In his Impromptus column yesterday, Jay Nordlinger remarks on the success of the mainstream media in inverting reality. Jay offers as examples the widely promulgated images of Bush as stupid, Cheney as evil and Sarah Palin as a bimbo. With respect to Governor Palin, Jay asserts: “In a nation full of bimbos, Governor Palin is one of the few who aren’t.”
Democrats and their media adjuncts have worked an inversion of reality with respect to essential components of the war on terrorism, such as the detention of enemy combatants at Guantanamo. The Bush administration meticulously adhered to existing legal and historical precedent in crafting its actions. Nevertheless, Barack Obama picked up the theme of Bush administration lawslessness and peddled it to at will during the campaign.
In his interview with ABC’s Jake Tapper this past June Obama advocated an approach to combating terrorism that is supposedly more attuned to legal issues than the Bush administration’s:
It is my firm belief that we can track terrorists, we can crack down on threats against the United States. But we can do so within the constraints of our Constitution. Let’s take the example of Guantanamo. What we know is that in previous terrorist attacks, for example, the first attack against the World Trade Center, we were able to arrest those responsible, put them on trial. They are currently in U.S. prisons, incapacitated.
Andrew McCarthy provided the necessary corrective:
In point of fact, while the government managed to prosecute many people responsible for the 1993 WTC bombing, many also escaped prosecution because of the limits on civilian criminal prosecution. Some who contributed to the attack, like Khalid Sheikh Mohammed, continued to operate freely because they were beyond the system’s capacity to apprehend. Abdul Rahman Yasin was released prematurely because there was not sufficient evidence to hold him — he fled to Iraq, where he was harbored for a decade (and has never been apprehended).
The convicted spiritual mentor of the 1993 WTC bombers is Omar Abdel-Rahman (“the blind sheikh”). According to Obama, the blind sheikh was “incapacitated” and therefore rendered harmless by his conviction and imprisonment. In fact, however, with the assistance of attorney Lynne Stewart, Abdel-Rahman continued to wage jihad from behind bars, issuing instructions to his followers in Egypt. (Stewart has been convicted for the assistance she lent to Abdel-Rahman.)
Speaking at a town hall meeting in Pennsylvania, Obama addressed the Supreme Court’s Boumediene decision granting Guantanamo detainees the right to challenge their confinement through habeas corpus proceedings in federal court. Obama asserted that the “principle of habeas corpus, that a state can’t just hold you for any reason without charging you and without giving you any kind of due process — that’s the essence of who we are.” He explained:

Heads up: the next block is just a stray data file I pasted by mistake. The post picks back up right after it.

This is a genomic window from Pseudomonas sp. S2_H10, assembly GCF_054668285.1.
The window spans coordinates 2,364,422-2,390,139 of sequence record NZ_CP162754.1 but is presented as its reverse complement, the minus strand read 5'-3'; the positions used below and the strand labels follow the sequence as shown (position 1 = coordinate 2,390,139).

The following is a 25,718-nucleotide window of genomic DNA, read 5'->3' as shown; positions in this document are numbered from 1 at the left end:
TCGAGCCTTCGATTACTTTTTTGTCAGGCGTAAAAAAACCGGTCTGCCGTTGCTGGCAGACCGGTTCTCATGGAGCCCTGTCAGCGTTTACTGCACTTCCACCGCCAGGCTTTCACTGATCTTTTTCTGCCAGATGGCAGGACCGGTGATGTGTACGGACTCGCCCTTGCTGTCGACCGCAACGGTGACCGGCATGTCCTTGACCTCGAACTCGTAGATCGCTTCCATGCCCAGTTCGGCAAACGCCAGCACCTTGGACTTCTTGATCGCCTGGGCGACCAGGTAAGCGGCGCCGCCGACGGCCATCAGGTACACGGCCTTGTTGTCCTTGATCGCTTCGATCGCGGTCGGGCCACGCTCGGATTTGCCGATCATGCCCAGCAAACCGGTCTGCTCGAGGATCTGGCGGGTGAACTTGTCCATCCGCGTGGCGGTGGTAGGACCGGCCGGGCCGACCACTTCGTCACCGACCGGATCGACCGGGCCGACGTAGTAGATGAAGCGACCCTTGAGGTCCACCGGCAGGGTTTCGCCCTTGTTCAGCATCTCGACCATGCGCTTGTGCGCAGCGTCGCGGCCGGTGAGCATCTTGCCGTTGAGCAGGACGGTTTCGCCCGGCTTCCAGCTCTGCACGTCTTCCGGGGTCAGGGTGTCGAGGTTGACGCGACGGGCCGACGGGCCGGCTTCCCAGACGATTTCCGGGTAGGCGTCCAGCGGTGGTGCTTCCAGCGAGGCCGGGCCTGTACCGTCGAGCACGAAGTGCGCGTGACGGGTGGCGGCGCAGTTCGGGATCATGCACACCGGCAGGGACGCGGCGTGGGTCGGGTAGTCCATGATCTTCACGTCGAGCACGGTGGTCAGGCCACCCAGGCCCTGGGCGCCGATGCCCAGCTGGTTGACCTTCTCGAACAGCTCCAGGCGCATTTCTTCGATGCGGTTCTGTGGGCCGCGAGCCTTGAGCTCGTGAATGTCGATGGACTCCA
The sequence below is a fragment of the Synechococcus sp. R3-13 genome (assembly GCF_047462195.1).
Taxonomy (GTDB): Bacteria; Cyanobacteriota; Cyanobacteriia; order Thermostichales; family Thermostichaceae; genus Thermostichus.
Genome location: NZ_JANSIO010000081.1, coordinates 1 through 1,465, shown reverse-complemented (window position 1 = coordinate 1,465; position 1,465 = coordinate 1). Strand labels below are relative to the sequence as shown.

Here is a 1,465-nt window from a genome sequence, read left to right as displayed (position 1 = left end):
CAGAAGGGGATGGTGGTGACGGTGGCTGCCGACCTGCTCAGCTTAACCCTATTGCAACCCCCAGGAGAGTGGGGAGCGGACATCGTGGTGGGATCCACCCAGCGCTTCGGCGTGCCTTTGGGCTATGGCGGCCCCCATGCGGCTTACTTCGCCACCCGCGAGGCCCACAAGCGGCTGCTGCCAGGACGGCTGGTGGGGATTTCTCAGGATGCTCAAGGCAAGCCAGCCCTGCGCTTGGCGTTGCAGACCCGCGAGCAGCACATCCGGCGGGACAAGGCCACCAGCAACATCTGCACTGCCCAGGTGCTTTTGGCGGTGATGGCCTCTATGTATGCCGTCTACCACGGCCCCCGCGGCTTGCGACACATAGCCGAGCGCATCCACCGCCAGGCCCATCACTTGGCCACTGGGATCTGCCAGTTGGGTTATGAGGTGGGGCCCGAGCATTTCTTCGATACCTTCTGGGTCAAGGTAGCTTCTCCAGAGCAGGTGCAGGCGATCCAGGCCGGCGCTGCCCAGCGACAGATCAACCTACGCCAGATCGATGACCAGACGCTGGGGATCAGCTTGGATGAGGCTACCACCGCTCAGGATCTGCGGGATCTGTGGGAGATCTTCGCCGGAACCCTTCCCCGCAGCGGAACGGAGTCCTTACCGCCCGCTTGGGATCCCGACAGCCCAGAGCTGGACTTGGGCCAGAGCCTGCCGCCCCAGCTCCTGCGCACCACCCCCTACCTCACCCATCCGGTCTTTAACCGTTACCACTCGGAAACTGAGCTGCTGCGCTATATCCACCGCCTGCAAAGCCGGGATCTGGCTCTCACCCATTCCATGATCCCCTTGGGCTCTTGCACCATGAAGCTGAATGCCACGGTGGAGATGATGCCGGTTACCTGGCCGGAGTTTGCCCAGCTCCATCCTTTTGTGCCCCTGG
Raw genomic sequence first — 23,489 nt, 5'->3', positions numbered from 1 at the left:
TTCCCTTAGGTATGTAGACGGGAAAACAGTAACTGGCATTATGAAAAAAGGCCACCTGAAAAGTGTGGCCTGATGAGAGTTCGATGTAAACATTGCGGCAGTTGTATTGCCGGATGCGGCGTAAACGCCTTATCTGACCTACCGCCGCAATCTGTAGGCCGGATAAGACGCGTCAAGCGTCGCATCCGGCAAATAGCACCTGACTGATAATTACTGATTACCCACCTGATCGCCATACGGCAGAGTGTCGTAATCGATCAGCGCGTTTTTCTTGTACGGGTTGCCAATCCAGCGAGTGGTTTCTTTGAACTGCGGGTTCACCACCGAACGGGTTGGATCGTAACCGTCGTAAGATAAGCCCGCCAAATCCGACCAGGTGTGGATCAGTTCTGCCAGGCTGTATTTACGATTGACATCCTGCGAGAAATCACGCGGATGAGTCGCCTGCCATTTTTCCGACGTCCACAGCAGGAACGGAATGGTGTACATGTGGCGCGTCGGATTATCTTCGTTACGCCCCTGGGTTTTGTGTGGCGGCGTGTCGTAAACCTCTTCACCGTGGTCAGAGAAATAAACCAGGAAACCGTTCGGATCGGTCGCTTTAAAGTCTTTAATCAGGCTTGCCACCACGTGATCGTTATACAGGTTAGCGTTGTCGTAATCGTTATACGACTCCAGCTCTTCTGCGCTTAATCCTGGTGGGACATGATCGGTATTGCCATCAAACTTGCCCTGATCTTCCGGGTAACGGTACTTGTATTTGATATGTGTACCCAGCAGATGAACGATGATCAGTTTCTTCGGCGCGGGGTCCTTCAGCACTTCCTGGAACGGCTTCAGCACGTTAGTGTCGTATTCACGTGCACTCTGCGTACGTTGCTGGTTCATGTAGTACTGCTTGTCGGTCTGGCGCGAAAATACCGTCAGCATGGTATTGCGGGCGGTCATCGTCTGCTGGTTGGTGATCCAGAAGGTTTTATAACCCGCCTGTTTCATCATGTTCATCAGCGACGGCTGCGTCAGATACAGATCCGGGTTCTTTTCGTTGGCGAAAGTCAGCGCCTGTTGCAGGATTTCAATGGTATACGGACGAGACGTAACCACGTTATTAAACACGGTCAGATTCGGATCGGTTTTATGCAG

I mean, you remember during the Nuremberg trials, part of what made us different was even after these Nazis had performed atrocities that no one had ever seen before, we still gave them a day in court and that taught the entire world about who we are but also the basic principles of rule of law. Now the Supreme Court upheld that principle yesterday.
The Nuremberg trial was conducted before a military commission composed of representatives of the United States, Great Britain, France and the Soviet Union. The most prominent surviving Nazi leaders were brought for trial before the Nuremberg tribunal in late 1945. Winston Churchill had proposed, not unreasonably, that they be summarily shot.
The victorious allies nevertheless subsequently agreed that they would be brought before a military commission to be convened pursuant to the London Agreement of August 8, 1945. In the event, 24 defendants were brought before the first Nuremberg tribunal. Most were convicted.
Twelve of the Nuremberg defendants were sentenced to death and ten were hanged. (Martin Bormann was tried and and sentenced to death in absentia. Hermann Goehring cheated the hangman by committing suicide.) Under the standards advanced by Obama, they should have availed themselves of their right of habeas corpus and sought additional procedural protections.
In Boumediene, the Supreme Court disapproved of the system of military commissions Congress had adopted at the Supreme Court’s urging for the Guantanamo detainees. Obama to the contrary notwithstanding, the Nuremberg defendants’ “day in court” occurred before the kind of tribunal the Supreme Court found constitutionally inadequate in Boumediene. The Nazi war criminals were given no access to American courts and no right of appeal to any tribunal.
Now the New York Times reports that Obama plans to issue an executive order on his first full day in office directing the closure of GuantÃ¡namo. According to the Times, Obama also appears “committed to ordering an immediate suspension of the Bush administration’s military commissions system for trying detainees.” (The military commission system for trying detainees is the one enacted by Congress, but never mind.)
Obama acknowledges that immediate closure of Guantanamo would be a challenge. There is the question of what to do with those detainees. There is the problem of finding countries to accept those detainees who might be releaseed. There is the problem of trying those (apparently in American courts) who should continue to be held. There is the further problem raised by Pentagon intelligence asserting that 61 former GuantÃ¡namo Bay detainees, or about 11 percent of those who have been released, appear to have returned to involvement in terrorism.
The shibboleths and canards peddled by liberals in general and the maintream media in particular may alter our perception of reality, as Jay Nordlinger points out. But reality has its claims too and, to borrow a phrase, reality bites.
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